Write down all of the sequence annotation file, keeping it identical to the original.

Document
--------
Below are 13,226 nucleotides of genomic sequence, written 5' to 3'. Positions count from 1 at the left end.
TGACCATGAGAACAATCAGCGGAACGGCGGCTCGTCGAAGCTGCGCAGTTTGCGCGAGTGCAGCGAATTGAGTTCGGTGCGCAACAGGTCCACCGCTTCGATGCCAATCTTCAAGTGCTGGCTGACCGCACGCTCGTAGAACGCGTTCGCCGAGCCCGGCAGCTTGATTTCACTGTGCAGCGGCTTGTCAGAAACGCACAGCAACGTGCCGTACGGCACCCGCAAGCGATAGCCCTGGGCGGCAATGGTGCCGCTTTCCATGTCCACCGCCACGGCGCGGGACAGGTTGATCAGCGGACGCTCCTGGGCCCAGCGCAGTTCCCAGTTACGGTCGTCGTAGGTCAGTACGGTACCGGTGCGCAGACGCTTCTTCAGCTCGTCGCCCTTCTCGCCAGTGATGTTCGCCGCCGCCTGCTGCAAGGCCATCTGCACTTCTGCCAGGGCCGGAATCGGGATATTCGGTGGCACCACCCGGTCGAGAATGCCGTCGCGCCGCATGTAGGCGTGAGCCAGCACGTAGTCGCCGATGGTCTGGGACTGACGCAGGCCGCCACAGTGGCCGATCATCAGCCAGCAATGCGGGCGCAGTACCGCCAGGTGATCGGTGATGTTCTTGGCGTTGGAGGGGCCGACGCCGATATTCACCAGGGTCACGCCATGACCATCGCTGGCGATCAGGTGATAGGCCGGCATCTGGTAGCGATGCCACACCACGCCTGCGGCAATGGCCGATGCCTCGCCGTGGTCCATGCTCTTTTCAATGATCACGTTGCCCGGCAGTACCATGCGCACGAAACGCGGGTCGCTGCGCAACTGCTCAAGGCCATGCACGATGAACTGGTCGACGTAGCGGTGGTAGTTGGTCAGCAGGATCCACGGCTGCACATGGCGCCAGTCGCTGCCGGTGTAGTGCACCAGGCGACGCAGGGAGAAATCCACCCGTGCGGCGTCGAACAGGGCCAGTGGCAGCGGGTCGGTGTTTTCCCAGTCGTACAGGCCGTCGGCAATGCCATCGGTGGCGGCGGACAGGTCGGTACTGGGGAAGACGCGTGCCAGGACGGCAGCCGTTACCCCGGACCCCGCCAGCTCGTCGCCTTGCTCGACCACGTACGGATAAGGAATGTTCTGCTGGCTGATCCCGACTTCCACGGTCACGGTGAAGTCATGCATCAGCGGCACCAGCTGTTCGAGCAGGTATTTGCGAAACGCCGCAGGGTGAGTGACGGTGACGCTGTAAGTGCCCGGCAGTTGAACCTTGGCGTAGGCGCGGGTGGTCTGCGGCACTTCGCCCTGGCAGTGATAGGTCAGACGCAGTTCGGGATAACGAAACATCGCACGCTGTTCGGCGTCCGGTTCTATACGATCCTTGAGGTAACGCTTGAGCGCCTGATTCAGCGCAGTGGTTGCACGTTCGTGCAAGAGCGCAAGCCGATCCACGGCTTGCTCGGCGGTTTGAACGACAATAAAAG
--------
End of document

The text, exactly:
Below are 13,226 nucleotides of genomic sequence, written 5' to 3'. Positions count from 1 at the left end.
TGACCATGAGAACAATCAGCGGAACGGCGGCTCGTCGAAGCTGCGCAGTTTGCGCGAGTGCAGCGAATTGAGTTCGGTGCGCAACAGGTCCACCGCTTCGATGCCAATCTTCAAGTGCTGGCTGACCGCACGCTCGTAGAACGCGTTCGCCGAGCCCGGCAGCTTGATTTCACTGTGCAGCGGCTTGTCAGAAACGCACAGCAACGTGCCGTACGGCACCCGCAAGCGATAGCCCTGGGCGGCAATGGTGCCGCTTTCCATGTCCACCGCCACGGCGCGGGACAGGTTGATCAGCGGACGCTCCTGGGCCCAGCGCAGTTCCCAGTTACGGTCGTCGTAGGTCAGTACGGTACCGGTGCGCAGACGCTTCTTCAGCTCGTCGCCCTTCTCGCCAGTGATGTTCGCCGCCGCCTGCTGCAAGGCCATCTGCACTTCTGCCAGGGCCGGAATCGGGATATTCGGTGGCACCACCCGGTCGAGAATGCCGTCGCGCCGCATGTAGGCGTGAGCCAGCACGTAGTCGCCGATGGTCTGGGACTGACGCAGGCCGCCACAGTGGCCGATCATCAGCCAGCAATGCGGGCGCAGTACCGCCAGGTGATCGGTGATGTTCTTGGCGTTGGAGGGGCCGACGCCGATATTCACCAGGGTCACGCCATGACCATCGCTGGCGATCAGGTGATAGGCCGGCATCTGGTAGCGATGCCACACCACGCCTGCGGCAATGGCCGATGCCTCGCCGTGGTCCATGCTCTTTTCAATGATCACGTTGCCCGGCAGTACCATGCGCACGAAACGCGGGTCGCTGCGCAACTGCTCAAGGCCATGCACGATGAACTGGTCGACGTAGCGGTGGTAGTTGGTCAGCAGGATCCACGGCTGCACATGGCGCCAGTCGCTGCCGGTGTAGTGCACCAGGCGACGCAGGGAGAAATCCACCCGTGCGGCGTCGAACAGGGCCAGTGGCAGCGGGTCGGTGTTTTCCCAGTCGTACAGGCCGTCGGCAATGCCATCGGTGGCGGCGGACAGGTCGGTACTGGGGAAGACGCGTGCCAGGACGGCAGCCGTTACCCCGGACCCCGCCAGCTCGTCGCCTTGCTCGACCACGTACGGATAAGGAATGTTCTGCTGGCTGATCCCGACTTCCACGGTCACGGTGAAGTCATGCATCAGCGGCACCAGCTGTTCGAGCAGGTATTTGCGAAACGCCGCAGGGTGAGTGACGGTGACGCTGTAAGTGCCCGGCAGTTGAACCTTGGCGTAGGCGCGGGTGGTCTGCGGCACTTCGCCCTGGCAGTGATAGGTCAGACGCAGTTCGGGATAACGAAACATCGCACGCTGTTCGGCGTCCGGTTCTATACGATCCTTGAGGTAACGCTTGAGCGCCTGATTCAGCGCAGTGGTTGCACGTTCGTGCAAGAGCGCAAGCCGATCCACGGCTTGCTCGGCGGTTTGAACGACAATAAAAG